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Without financial support, small organisations will make little progress in diversifying their income streams as they lack the resources to develop fundraising strategies.

Making progress on fundraising takes longer than three years, the report concluded

Small arts organisations that received financial support from an Arts Council England (ACE) programme to develop their fundraising capacity were able to diversify their income streams to a minor extent, according to a new report. 

But an evaluation of ACE’s Catalyst: Evolve programme found that fundraising remains a major for challenge. Without financial support, small organisations with a limited track record of fundraising are likely to make little or no progress in developing new revenue streams as they lack the time and human resources to properly develop and implement fundraising strategies.

Catalyst aimed to boost the fundraising capacity of arts organisations that historically struggled the most or engaged with fundraising it the least. Between July 2016 and August 2019, it provided a capacity-building grant to help them attract private income and pound-for-pound match-funding to incentivise them to ask for money.


But a final evaluation of the programme by BOP Consulting concluded that unlocking private income is “a long-term process that is likely to take longer than the three-year timeframe of the programme”.

Given the adverse environment for fundraising in the UK – even before the pandemic – they are doubtful about the long-term impact of the programme.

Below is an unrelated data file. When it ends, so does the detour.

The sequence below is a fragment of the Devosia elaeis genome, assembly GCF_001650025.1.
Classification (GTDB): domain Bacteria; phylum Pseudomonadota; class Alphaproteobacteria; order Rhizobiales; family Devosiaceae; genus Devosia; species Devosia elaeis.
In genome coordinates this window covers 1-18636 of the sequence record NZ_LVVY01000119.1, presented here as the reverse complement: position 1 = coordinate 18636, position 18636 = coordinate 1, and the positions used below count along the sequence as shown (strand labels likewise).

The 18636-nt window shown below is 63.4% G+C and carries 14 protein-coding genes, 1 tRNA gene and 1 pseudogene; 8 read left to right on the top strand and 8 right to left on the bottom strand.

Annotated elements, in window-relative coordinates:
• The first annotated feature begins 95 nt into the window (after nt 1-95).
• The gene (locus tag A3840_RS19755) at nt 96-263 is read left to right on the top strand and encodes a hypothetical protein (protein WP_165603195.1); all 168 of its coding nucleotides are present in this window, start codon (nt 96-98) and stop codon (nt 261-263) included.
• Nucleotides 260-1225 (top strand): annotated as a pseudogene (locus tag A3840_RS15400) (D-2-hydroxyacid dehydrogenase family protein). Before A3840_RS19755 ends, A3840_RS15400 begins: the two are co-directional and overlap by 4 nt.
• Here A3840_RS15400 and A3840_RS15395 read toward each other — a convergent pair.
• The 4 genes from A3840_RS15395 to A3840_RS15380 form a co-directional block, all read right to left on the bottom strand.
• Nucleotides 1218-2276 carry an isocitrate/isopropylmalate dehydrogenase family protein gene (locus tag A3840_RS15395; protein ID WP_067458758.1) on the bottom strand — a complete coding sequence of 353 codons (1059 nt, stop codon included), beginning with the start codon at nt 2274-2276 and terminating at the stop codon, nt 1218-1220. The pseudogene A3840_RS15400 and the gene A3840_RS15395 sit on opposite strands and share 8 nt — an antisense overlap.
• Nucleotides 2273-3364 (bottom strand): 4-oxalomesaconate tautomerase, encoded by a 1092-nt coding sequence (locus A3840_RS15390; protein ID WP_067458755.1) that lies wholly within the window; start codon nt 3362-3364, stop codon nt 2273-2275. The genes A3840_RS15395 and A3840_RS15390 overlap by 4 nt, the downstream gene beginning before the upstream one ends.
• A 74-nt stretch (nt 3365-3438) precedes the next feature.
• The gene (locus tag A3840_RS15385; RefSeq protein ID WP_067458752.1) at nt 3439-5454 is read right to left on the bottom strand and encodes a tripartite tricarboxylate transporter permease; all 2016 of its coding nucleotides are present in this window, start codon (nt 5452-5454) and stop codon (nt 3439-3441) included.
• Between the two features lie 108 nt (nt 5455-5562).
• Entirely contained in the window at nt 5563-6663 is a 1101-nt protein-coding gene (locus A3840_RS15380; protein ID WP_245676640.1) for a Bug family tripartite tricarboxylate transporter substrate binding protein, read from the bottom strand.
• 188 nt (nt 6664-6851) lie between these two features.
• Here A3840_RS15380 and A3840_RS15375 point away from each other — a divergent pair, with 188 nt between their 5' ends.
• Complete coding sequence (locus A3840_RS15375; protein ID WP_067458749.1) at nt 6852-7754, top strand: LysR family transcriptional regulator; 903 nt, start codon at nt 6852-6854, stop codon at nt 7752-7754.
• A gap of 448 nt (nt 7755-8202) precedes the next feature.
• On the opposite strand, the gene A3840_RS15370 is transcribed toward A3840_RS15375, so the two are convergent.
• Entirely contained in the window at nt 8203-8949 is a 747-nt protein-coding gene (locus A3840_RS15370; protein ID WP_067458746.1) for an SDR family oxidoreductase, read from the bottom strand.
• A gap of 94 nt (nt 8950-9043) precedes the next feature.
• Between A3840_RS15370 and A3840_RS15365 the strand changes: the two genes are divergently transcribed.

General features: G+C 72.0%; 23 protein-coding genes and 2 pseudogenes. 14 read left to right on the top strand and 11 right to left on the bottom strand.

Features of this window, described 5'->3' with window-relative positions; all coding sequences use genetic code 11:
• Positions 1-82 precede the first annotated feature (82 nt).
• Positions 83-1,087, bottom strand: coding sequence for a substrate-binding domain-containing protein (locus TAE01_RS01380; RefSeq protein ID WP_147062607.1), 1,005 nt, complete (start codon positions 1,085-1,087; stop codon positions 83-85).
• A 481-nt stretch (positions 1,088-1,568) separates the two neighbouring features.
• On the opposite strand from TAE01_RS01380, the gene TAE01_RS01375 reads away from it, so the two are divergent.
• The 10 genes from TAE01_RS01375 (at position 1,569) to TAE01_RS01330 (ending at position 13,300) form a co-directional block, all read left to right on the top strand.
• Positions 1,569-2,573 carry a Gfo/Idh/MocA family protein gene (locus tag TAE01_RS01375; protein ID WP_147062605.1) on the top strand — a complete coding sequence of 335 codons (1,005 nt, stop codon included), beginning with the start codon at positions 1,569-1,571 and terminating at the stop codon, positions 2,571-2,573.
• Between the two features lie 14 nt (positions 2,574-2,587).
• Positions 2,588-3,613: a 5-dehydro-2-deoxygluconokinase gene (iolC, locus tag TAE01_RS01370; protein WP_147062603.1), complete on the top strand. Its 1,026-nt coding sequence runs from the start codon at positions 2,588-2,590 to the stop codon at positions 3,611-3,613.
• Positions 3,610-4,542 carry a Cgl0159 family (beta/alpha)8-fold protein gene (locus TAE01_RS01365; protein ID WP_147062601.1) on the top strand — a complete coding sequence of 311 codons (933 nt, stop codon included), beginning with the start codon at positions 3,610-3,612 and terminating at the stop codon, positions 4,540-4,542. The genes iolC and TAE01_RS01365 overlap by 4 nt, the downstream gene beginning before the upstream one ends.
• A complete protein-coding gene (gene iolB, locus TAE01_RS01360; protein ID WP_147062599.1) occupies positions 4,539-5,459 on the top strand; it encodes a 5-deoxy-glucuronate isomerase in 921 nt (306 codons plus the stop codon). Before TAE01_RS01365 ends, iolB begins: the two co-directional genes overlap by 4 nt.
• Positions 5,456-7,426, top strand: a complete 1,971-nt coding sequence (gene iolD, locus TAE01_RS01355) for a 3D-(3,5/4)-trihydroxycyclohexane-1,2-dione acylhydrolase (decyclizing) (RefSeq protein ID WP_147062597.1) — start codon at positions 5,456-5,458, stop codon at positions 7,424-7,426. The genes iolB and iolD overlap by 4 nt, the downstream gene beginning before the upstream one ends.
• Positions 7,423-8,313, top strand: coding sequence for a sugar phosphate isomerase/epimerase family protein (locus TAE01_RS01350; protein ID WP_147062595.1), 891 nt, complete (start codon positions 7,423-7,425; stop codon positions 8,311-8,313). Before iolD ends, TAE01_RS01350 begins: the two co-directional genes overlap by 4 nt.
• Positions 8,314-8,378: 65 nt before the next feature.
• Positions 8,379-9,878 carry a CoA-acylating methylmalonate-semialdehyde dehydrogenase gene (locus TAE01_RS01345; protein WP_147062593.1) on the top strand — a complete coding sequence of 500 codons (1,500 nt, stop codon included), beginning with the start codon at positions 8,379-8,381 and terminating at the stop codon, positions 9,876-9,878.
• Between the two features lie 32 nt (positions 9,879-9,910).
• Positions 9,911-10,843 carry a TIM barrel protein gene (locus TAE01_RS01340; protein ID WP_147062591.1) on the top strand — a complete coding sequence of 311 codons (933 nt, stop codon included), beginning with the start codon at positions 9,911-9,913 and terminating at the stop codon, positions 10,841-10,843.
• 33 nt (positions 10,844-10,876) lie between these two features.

“The uncertainty surrounding the UK’s future trading relationship with the European Union, the residual effects of austerity, as well as the limited pool of private givers to the arts in England – all [of these] pose a risk of diminishing the positive impact of Arts Council’s Catalyst policy.”

Making the ask

Their report states that the organisational changes needed for fundraising progressed at a faster pace than financial change.

Organisations’ reluctance around “making the ask” held them back, the report said. There was only a 20% success rate with new individual donors that were targeted through the programme.

Some of the challenges related to boards’ willingness and ability to support fundraising efforts. More than half of the organisations funded to take part in the Catalyst programme found, even after three years, that their board members were reluctant to ask for money. 40% struggled to convince their board members to give to the organisations.

Sources of income

The evaluation suggests that Catalyst: Evolve was relatively successful at unlocking individual giving such as crowdfunding, but corporate income was consistently more challenging, with businesses showing little interest in new sponsorship or partnership packages.

The number of Catalyst participants targeting individual giving almost doubled. Among the group, individual giving grew as a share of private income by 4 percentage points. The most successful at this were those organisations with a longer track record of fundraising, including prior experience of fundraising from individuals.

In contrast, although two-thirds of participants targeted corporate income through the programme business sponsorship grew by only one percentage point. Those that were successful typically had previous existing relationships with businesses.

Good practice

The biggest positive impact on the programme’s participants was the uptake of fundraising activity and the subsequent organisational change.

A series of ‘good practices’ have been identified as underpinning successful private fundraising, and a ‘pathway of change’ – rather than a ‘one-size-fits-all’ model – has been identified for organisations looking to improve their fundraising efforts.

These good practices and useful approaches include:

  • Creating a strong mission, vision and case for support
  • Having a fundraising strategy with clear objectives
  • Developing fit-for-purpose governance
  • Engaging the entire organisation with the fundraising strategy

This is likely to require investing in training at all levels, recruiting staff and board members with fundraising skills, accessing external expertise, and developing customer relationship management systems, the report said.

Liz Hill